You got to VP Ticket Sales and Service at Cleveland. You got the opportunity and you’re affiliated with a good leader like Chad Estis, who in turn moves down to Dallas, which opens up some opportunities for you. Scott O’Neil, who’s another icon executive, decides to give you a look, recruit you and get you to Madison Square Garden. I’m thinking about that time that the bottom falls out, that’s right around the financial crises.

Being a great salesperson doesn’t always equate to being a great manager and a great leader.

I started my career with a lockout, make the move to New York, and we’re going to sell the highest price sponsorship suites that’s ever been introduced to the industry in the midst of a meltdown of the entire financial industry. You go through and you figure out how to have success in times like that. We’re clear. For a 4 or 5 months stretch, we didn’t have any success. What we did was prepare. We’re prepared to come out of it and be as strong as possible.

I want you to talk about that for a second. Give everybody context. Madison Square Garden decides to upgrade the arena and they make a lot of investment and products, high-end suites, clubs and things like that. Your task is to run a sales team to sell things that have never been priced at that before we hit the financial crisis. The big target lists are Wall Streets and banks. Banks all of a sudden become nontargets because Sarbanes-Oxley and all that stuff there, they’re not spending money. They’re collapsing. You’re forced to do what a salesperson or your sales team that you’re managing. What did you have to find there?

The banks all federal requirements at that time had to take TARP funds from the government to make sure that they were healthy, so there wasn’t a complete collapse of the financial industry. Our job is to turn over every single stone and possibility in the marketplace. One of the amazing things about Madison Square Garden and still to this day my favorite venue to watch a game or a musical act. It’s the low roof. It’s a special place. The number of events that they have there, in many circumstances a benefit, but you can’t be a small company and think about the utilization of 250 events a year.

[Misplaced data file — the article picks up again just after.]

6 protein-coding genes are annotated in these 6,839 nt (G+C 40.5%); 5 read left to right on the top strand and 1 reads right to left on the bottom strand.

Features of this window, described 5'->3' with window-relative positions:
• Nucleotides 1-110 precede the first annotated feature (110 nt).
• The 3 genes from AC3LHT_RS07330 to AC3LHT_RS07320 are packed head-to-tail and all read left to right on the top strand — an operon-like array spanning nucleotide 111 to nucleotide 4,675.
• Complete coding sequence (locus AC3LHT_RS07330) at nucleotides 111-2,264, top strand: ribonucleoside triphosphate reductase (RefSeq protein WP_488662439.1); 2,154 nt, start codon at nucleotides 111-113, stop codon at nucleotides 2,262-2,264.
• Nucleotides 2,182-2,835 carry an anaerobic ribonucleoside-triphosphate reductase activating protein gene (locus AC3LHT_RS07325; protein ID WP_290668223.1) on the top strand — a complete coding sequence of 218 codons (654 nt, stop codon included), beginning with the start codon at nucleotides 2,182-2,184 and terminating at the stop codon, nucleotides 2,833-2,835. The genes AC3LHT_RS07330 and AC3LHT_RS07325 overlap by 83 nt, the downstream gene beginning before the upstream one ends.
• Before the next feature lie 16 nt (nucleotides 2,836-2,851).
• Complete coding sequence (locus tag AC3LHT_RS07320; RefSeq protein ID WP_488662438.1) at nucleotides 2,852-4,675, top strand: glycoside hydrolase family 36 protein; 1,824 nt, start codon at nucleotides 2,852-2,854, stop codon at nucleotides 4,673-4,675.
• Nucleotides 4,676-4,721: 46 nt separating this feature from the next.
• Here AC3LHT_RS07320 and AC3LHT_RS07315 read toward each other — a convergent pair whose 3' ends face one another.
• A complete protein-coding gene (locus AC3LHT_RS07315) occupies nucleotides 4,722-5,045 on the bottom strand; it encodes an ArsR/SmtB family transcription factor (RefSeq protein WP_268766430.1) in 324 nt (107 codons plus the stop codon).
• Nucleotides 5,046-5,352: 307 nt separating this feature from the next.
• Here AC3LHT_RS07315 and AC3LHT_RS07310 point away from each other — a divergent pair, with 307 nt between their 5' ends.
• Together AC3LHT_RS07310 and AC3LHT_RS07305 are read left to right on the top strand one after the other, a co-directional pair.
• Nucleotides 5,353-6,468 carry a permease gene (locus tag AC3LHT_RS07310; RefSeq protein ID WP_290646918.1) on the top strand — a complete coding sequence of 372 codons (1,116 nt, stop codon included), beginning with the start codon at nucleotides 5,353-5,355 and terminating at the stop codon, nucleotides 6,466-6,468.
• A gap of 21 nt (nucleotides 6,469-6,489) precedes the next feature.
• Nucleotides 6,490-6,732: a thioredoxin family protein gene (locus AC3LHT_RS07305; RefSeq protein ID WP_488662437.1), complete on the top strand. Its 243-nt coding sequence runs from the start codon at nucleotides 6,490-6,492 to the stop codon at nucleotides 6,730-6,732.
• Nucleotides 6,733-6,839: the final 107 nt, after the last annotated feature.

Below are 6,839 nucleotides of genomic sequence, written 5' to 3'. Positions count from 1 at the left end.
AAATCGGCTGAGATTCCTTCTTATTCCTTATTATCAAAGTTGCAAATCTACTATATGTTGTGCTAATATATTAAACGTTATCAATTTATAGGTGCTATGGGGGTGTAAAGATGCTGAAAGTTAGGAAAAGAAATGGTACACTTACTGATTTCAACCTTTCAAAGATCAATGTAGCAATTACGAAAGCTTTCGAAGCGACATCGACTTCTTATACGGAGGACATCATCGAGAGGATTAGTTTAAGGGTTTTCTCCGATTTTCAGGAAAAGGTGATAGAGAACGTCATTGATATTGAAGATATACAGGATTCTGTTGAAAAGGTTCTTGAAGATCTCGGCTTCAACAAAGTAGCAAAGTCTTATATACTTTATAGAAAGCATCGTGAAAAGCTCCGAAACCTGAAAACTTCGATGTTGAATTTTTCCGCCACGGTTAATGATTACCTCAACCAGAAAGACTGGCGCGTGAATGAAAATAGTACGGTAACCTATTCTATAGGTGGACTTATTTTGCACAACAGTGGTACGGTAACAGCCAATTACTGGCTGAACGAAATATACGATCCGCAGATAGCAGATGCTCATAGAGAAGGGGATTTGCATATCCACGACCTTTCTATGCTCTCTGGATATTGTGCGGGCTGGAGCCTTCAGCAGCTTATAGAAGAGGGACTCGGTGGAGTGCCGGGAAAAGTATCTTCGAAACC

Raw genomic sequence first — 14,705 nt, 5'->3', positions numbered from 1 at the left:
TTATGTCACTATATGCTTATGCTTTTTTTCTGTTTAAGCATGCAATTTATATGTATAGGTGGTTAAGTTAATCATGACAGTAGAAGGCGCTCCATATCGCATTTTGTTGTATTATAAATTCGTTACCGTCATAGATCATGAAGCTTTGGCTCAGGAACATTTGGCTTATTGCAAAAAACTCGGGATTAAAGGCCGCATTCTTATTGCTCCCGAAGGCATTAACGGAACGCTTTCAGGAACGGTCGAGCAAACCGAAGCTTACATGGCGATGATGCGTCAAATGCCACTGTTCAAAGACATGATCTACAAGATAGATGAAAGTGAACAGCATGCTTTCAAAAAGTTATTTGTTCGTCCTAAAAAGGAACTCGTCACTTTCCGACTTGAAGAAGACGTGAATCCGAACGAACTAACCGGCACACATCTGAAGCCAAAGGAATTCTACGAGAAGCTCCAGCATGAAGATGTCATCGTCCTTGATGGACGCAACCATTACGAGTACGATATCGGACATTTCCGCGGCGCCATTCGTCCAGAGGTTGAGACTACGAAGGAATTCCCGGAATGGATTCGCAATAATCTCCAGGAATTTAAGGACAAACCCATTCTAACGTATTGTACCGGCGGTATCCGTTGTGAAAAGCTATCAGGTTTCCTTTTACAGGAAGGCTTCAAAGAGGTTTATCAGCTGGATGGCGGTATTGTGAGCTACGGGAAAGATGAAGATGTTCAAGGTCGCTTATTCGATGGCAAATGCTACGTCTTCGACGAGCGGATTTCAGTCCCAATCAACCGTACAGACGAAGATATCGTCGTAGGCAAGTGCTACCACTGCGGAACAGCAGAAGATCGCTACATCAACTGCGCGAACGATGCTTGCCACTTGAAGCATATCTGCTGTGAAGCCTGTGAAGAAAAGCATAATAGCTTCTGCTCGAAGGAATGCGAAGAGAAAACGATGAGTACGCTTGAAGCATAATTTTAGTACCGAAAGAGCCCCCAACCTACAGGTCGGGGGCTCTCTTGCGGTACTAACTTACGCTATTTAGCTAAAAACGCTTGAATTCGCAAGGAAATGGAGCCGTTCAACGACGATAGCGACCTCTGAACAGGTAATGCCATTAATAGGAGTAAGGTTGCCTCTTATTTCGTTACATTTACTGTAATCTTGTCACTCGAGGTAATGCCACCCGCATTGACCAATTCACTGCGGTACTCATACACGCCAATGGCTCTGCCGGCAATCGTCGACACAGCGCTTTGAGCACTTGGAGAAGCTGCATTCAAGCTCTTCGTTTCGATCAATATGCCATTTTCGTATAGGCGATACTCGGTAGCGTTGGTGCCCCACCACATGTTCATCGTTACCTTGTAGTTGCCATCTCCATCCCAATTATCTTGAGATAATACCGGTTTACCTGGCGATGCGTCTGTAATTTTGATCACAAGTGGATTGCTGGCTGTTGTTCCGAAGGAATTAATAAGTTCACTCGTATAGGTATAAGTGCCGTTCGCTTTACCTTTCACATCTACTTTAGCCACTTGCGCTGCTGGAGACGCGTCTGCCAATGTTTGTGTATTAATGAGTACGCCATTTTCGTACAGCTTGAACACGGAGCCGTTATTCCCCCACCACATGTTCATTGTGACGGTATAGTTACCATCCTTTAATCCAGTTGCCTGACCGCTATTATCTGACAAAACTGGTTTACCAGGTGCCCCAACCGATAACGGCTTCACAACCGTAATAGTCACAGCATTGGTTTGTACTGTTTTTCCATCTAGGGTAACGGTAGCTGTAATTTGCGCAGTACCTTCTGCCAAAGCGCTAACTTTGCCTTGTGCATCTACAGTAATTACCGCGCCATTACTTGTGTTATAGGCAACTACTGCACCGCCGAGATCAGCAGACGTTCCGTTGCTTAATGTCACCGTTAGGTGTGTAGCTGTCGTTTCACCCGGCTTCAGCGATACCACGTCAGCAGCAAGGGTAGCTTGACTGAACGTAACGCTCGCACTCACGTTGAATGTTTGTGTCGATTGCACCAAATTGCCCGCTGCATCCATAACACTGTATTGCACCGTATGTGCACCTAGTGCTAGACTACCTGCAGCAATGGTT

We found success in other different little pockets, but in terms of the big-ticket items, while TARP funds were out there. It was hard. We started to have conversations in different ways. One of the things we invented was like, “Understanding whoever it was.” Chase couldn’t sign these agreements. Let’s talk about once you’re on the other side, exactly what your intentions are and what you want to do. We walked through the entire sales process. We even, in some circumstances, had some letters signed, but again, an important point was the team that we had hired had the right DNA and they were the ones that going out and did all the groundwork from a day-to-day standpoint.

It was Lisa Banbury, Matt Goodman, Sean Downs, Michael Parker, people that are still making a tremendous impact in the industry. I’ve been fortunate enough to recruit great talent. We kept working, you came in, training development and we were in preparation mode of, “We’re going to go win a championship.” The day the TARP funds got paid back, we signed probably about $50 million in agreements that day the TARP funds came back from having everything lined up the right way.

You almost in sales had to be the master verbal and a handshake. “This is what we’re agreeing to. Let’s take this off the table. ” When the time’s right, we’re going to get it done.